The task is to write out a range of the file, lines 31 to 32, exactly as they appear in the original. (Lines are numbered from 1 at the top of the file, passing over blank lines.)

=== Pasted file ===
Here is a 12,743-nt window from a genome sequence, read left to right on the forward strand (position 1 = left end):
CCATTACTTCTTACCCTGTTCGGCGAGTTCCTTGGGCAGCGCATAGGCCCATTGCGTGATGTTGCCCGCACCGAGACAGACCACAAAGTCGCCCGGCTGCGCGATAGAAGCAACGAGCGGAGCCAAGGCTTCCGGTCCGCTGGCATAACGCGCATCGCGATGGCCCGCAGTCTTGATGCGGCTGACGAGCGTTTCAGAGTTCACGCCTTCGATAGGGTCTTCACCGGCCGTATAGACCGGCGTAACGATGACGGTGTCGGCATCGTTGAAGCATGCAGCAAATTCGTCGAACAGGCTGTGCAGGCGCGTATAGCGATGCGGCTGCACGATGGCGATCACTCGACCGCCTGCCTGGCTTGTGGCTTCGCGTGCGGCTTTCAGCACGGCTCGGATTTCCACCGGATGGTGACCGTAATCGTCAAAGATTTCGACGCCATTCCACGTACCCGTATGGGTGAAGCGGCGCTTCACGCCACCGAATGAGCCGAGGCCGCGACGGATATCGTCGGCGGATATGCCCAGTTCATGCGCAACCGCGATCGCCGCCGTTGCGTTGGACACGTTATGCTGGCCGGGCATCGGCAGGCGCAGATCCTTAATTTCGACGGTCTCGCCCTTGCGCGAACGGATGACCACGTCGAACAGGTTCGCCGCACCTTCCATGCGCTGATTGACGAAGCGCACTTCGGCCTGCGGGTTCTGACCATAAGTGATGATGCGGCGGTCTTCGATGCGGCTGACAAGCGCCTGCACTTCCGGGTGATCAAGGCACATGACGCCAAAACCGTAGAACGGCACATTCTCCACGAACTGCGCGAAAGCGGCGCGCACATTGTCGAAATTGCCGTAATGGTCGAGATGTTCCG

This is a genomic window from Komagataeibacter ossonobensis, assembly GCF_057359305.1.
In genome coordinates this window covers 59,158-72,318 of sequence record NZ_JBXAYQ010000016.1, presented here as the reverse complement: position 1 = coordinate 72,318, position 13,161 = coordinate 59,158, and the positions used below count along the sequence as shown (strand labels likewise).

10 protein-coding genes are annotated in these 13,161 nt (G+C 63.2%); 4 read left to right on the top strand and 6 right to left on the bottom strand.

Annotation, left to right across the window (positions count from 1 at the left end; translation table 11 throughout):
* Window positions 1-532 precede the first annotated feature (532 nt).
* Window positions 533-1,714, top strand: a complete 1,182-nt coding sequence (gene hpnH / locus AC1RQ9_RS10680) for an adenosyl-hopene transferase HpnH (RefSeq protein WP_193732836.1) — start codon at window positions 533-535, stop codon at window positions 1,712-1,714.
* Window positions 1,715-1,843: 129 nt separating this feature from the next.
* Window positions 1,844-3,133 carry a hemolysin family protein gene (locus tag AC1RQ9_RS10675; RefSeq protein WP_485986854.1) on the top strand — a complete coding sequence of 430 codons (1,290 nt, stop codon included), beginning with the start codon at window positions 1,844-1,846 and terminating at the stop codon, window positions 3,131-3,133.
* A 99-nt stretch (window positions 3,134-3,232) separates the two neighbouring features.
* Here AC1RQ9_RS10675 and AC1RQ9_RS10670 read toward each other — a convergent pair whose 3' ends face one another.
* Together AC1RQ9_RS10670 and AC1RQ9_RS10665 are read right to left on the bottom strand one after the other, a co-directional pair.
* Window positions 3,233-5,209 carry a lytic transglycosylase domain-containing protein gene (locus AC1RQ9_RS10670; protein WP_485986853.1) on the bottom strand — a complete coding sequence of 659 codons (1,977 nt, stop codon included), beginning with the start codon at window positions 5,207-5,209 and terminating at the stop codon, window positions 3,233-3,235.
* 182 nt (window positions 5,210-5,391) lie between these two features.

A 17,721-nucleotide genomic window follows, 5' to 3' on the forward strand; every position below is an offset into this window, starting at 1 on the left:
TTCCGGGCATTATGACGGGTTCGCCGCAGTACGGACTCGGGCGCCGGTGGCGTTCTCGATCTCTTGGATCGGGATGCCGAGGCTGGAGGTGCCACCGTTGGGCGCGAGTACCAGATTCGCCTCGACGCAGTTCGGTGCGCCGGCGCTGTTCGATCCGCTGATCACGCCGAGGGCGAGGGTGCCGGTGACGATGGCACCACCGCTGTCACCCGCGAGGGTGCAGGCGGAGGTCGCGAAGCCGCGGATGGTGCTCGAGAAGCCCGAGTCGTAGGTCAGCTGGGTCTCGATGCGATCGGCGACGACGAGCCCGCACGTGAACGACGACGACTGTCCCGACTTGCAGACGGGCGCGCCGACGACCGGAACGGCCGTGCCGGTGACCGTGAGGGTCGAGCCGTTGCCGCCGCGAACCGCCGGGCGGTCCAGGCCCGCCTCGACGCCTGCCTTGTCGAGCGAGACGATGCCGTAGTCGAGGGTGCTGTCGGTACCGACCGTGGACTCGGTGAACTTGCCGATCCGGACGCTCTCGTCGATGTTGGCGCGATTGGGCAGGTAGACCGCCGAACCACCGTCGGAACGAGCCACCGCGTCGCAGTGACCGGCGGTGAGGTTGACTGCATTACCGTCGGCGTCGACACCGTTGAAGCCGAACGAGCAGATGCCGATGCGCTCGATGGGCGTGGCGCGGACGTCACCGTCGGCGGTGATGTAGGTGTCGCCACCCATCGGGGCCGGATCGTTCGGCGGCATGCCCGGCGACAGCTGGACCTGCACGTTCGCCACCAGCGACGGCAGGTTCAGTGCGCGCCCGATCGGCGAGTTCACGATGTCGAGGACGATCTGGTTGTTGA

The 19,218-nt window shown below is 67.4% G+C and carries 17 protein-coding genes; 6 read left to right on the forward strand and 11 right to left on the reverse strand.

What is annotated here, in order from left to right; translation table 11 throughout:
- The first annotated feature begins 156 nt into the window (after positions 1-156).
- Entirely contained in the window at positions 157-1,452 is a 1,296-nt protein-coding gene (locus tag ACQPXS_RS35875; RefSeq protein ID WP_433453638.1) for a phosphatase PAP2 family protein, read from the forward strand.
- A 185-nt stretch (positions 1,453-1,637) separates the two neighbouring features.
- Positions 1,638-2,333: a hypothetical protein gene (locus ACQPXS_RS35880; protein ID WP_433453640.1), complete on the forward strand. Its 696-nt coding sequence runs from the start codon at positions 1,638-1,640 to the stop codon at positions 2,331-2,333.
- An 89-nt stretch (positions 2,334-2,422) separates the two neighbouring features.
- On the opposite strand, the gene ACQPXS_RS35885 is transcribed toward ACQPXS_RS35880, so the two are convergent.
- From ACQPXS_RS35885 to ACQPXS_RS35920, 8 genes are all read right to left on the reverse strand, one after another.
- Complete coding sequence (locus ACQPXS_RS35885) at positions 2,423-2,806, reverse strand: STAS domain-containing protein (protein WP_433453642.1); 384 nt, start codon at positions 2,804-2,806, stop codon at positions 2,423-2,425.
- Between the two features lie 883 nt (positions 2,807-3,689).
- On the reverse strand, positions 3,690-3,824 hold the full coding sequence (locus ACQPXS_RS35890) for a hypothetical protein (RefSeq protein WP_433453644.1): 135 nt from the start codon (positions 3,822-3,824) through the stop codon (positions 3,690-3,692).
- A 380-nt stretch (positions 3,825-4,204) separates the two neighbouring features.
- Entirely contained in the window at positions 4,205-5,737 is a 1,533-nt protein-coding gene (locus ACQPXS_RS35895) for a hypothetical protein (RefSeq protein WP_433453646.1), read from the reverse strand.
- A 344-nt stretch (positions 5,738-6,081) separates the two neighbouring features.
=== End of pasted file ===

- Entirely contained in the window at positions 4,205-5,737 is a 1,533-nt protein-coding gene (locus ACQPXS_RS35895) for a hypothetical protein (RefSeq protein WP_433453646.1), read from the reverse strand.
- A 344-nt stretch (positions 5,738-6,081) separates the two neighbouring features.